Heavy rain clobbered Chaves County Tuesday morning, leading to road and school closures and leading to the issuance of a flood warning set to remain in effect through Wednesday for the Pecos River below Acme.
The rain coupled with lightning was the result of remnants of Tropical Storm Narda, which traveled north from Mexico, according to Annette Morky, meteorologist with the National Weather Service in Albuquerque.
By late Tuesday, what was left of Narda had moved north into the Great Plains and Midwestern regions, she said.
In all, the storm left 4.29 inches of rain, according to measurements at the Roswell Air Center. The resultant downpours led to road closures both in and outside of Roswell.
At least five vehicle accidents were reported within Roswell between 6:38 a.m. and 10:44 a.m. Tuesday, none resulting in injuries. Todd Wildermuth, public information officer for the Roswell Police Department though stated he could not say if any of the accidents were related to weather conditions.
The day began with several streets in the southeast section of Roswell shut down, with most reopened by 12:30 p.m. when the train had tapered off, according to Wildermuth.
A post Tuesday morning on the city of Roswell’s official Facebook page stated that East Poe Street, from South Grand Avenue to South East Main Street, had been closed, as had South Atkinson Avenue from East Poe to East McGaffey Streets.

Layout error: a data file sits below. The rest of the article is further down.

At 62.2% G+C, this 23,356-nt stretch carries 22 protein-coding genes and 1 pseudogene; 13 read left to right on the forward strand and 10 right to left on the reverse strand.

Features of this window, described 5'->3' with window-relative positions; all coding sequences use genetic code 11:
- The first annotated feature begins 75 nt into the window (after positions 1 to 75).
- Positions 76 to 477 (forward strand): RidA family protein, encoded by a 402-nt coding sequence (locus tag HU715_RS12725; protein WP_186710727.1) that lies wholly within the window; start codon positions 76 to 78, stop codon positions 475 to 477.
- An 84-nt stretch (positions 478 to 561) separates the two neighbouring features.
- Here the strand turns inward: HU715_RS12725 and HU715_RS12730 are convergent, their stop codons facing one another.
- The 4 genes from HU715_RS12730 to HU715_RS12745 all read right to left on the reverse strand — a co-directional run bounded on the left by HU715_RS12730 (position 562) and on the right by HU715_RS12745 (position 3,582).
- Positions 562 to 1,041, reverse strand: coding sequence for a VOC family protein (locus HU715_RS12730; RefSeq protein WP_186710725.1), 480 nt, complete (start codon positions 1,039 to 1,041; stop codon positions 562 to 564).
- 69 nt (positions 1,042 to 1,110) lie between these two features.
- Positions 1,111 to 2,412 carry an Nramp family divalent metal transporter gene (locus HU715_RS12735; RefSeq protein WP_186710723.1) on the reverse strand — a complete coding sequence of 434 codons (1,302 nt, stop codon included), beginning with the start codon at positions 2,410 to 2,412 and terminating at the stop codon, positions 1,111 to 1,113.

The dangers presented by the rain also closed off access to the main dumpsite of the Roswell Municipal Landfill because conditions were deemed too hazardous for trucks to go through. Landfill staff worked to get mulch and rock placed so that the main dumpsite could be accessed.
However, by 1 p.m. it was announced on the city’s Facebook page that the main dumpsite would continue to be closed until sometime Wednesday afternoon.
Beyond the city, Chaves County communities south of Roswell had to contend with waterlogged streets and some flooding that made roads impassable and unsafe.
Bill Williams, public services director for Chaves County, said that county road workers had patrolled low river crossings and roads, to ensure people did not travel down roads where conditions were too serious.
He said Chaves County Road Department employees took to the streets Monday at about midnight to ensure that roads with copious amounts of water were closed if they had running water, extreme water depths or water crossings.
“The county only closed roads that had water that was actively flowing in them. So if a road was just flooded, they didn’t try to close it,” Williams said.
He said that as of late afternoon Tuesday Vineyard, Old Chisum and Anasazi Roads remain closed due to high waters.
Morgan, Lincoln, Cherokee and Shoshoni Roads were still closed at the Felix River crossings.
Jackson Road west of State Road 2 and the section of Spence Road from Navajo Road to Jackson Road were closed due to high flows at the low-water crossing.
Lincoln Avenue from Darby Road south to Dexter was also closed for a time, but was reopened when waters subsided, Williams said.
The conditions also led to the cancellation of classes Tuesday at schools in Dexter, Hagerman and Lake Arthur.
Breaking news reporter Alex Ross can be reached at 575-622-7710, ext. 301, or at email@example.com.